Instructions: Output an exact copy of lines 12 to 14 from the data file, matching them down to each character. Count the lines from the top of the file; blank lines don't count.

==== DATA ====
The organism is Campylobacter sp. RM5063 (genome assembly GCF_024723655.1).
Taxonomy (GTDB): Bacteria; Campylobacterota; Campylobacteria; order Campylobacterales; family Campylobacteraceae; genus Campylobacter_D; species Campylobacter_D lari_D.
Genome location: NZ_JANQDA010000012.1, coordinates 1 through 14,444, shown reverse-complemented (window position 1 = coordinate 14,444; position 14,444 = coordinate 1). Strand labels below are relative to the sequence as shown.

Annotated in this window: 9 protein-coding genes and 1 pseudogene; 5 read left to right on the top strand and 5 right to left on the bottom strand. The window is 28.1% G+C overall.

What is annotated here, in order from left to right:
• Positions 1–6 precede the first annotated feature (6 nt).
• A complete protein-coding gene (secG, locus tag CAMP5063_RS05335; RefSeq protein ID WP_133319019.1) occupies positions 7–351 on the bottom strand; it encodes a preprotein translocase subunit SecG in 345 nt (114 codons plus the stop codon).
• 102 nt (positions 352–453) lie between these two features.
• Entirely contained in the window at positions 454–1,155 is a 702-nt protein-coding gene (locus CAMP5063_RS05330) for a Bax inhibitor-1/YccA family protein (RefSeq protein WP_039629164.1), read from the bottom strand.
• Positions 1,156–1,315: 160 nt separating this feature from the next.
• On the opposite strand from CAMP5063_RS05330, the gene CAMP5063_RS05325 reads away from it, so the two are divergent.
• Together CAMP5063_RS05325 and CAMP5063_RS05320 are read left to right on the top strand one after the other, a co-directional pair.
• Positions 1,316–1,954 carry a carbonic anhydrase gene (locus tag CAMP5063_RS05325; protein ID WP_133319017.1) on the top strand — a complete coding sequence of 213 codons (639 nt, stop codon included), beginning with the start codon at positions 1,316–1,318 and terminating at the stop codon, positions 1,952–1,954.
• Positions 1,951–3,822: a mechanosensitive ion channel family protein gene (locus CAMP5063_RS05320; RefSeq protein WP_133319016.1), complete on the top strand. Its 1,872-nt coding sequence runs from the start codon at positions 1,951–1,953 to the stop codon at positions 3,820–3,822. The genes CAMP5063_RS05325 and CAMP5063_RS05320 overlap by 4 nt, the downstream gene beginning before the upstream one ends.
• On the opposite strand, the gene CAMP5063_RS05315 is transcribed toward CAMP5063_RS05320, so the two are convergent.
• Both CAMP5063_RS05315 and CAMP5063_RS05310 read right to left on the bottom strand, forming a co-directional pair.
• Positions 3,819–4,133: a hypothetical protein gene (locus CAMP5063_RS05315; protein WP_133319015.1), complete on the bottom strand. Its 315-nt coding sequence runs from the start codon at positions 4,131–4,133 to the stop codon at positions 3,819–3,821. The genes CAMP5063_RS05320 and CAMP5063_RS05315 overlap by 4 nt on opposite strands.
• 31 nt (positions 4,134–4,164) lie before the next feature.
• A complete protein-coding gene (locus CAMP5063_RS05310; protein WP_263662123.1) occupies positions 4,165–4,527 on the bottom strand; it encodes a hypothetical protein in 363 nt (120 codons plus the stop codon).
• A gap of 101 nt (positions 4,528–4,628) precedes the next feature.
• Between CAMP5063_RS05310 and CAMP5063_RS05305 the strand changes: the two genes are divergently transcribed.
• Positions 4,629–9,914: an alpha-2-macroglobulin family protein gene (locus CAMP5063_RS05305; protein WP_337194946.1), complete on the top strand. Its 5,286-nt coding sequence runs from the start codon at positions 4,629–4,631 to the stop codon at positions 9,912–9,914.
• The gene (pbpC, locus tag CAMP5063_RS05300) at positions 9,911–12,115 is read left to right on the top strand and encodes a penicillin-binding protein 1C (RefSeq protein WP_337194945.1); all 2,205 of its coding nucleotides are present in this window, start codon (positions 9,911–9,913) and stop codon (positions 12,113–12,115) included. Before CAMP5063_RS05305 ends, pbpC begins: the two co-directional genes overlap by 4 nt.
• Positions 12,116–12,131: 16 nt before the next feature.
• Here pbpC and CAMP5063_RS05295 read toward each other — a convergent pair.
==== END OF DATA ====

• Together CAMP5063_RS05325 and CAMP5063_RS05320 are read left to right on the top strand one after the other, a co-directional pair.
• Positions 1,316–1,954 carry a carbonic anhydrase gene (locus tag CAMP5063_RS05325; protein ID WP_133319017.1) on the top strand — a complete coding sequence of 213 codons (639 nt, stop codon included), beginning with the start codon at positions 1,316–1,318 and terminating at the stop codon, positions 1,952–1,954.
• Positions 1,951–3,822: a mechanosensitive ion channel family protein gene (locus CAMP5063_RS05320; RefSeq protein WP_133319016.1), complete on the top strand. Its 1,872-nt coding sequence runs from the start codon at positions 1,951–1,953 to the stop codon at positions 3,820–3,822. The genes CAMP5063_RS05325 and CAMP5063_RS05320 overlap by 4 nt, the downstream gene beginning before the upstream one ends.